Northern Morocco

From the labyrinthine souks of Fes to the history and romance of Meknes, Casablanca and Tangier, and the dramatic blue hues of Chefchaouen, northern Morocco has much to offer on a holiday in north Africa.


Ten thousand labyrinthine alleys make up an impenetrable, medieval Medina in fascinating Fes. In many ways, Fes is like a mini Marrakech, with an equally heady mix of sights, sounds and scents; but for locals it is the spiritual heart of Morocco and the city with the strongest Arabic flavour. A visit to the leather tanneries is a real experience (and you’ll soon discover why they give you a sprig of mint to hold to your nose!).


Lying less than an hour to the west of Fes, Meknes is often overshadowed by its more famous neighbour, but all that really means is fewer tourists. Another of Morocco’s four imperial cities, along with Fes, Marrakesh and Rabat, Meknes is home to significant historical sites, including Roman ruins at Volubilis and the mausoleum of the 17th-century sultan, Moulay Ismail.  


The very name Casablanca stirs romantic visions in Western minds, such that visitors are often surprised to find it a modern, thriving business city with a distinctly European feel. Morocco’s largest city, this is a glimpse into the country’s future but is by no means detached from its past. The impressive Hassan II Mosque, the third-largest in the world, sits on a rocky outcrop above the ocean and has a space age laser beam pointing the way to Mecca. Casablanca’s Jewish Museum is the only one of its type in the Muslim world.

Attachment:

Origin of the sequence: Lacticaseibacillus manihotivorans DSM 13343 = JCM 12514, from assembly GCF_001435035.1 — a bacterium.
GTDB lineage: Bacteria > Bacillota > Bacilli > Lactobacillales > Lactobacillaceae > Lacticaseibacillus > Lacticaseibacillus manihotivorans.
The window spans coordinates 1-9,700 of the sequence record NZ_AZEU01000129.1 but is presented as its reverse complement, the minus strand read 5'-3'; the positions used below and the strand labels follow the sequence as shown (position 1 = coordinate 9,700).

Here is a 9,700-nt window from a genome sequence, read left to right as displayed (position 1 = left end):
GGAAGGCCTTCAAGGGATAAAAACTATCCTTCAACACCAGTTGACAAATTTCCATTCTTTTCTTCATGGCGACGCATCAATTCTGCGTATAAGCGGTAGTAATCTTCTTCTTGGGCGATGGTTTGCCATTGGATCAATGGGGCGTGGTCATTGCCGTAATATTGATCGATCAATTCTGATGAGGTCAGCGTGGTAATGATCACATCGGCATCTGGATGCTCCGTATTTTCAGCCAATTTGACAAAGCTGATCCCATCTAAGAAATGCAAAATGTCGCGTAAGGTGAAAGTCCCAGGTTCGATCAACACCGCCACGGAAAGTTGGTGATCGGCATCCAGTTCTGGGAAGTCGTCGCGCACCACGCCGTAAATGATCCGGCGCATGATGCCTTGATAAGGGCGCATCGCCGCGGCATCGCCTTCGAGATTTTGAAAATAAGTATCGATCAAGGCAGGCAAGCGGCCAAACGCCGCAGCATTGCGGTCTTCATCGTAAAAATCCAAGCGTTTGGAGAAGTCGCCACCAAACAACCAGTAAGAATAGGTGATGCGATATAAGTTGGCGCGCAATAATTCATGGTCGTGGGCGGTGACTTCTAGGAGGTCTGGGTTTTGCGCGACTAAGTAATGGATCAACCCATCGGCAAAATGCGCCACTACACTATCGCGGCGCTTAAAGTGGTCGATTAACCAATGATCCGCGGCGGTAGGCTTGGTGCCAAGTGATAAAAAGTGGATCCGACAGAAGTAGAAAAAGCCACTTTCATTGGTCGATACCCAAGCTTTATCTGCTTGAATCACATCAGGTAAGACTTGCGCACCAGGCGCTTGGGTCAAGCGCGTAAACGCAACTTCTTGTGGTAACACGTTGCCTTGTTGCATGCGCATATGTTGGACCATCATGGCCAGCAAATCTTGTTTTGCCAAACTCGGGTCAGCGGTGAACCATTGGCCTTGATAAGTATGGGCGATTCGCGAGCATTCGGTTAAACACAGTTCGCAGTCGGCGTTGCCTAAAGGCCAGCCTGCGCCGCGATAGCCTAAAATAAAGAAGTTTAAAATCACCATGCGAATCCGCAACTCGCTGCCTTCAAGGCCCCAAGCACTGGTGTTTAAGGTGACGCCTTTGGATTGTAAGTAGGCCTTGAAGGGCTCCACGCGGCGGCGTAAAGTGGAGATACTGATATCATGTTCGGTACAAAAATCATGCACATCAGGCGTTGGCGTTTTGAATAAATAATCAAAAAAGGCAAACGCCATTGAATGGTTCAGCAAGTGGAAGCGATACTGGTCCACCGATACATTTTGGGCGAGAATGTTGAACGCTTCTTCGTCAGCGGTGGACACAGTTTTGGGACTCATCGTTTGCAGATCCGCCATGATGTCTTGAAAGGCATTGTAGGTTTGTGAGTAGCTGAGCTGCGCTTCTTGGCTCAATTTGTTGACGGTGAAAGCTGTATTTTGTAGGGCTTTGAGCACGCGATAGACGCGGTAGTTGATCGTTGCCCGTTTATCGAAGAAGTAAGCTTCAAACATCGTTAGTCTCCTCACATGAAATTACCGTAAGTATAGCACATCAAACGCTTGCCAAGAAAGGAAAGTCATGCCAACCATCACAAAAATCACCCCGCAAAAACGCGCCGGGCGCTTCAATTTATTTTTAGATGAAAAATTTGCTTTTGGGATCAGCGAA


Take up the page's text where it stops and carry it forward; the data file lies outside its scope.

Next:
The gateway to Africa for so many European travellers, Tangier has a long and colourful history which marks it as something of an anomaly in the Arab world. During the Cold War it was a safehouse for international spies; hippies flocked there in the wake of subversive figures like William Burroughs; and around the same time it became the site of the world’s first gay resort. Today, Tangier is a favoured beach resort of Moroccans and Spaniards, and is as eccentric as ever in the winding alleyways of its medieval medina, separated from the new part of town by the beautiful Grand Socco square.


The most visually arresting of Morocco’s cities must be Chefchaouen, a vision in blue in the shadows of the Rif Mountains. Separate from the rest of the country until the 1920s, and retaining a distinct identity, the city is famous for its powder blue traditional houses, with cheerful debate about their origin a popular pastime among locals. A walk around Chefchaouen’s lovely medina is a great way to spend an afternoon; the kasbah contains a nice garden and an ethnographic museum.


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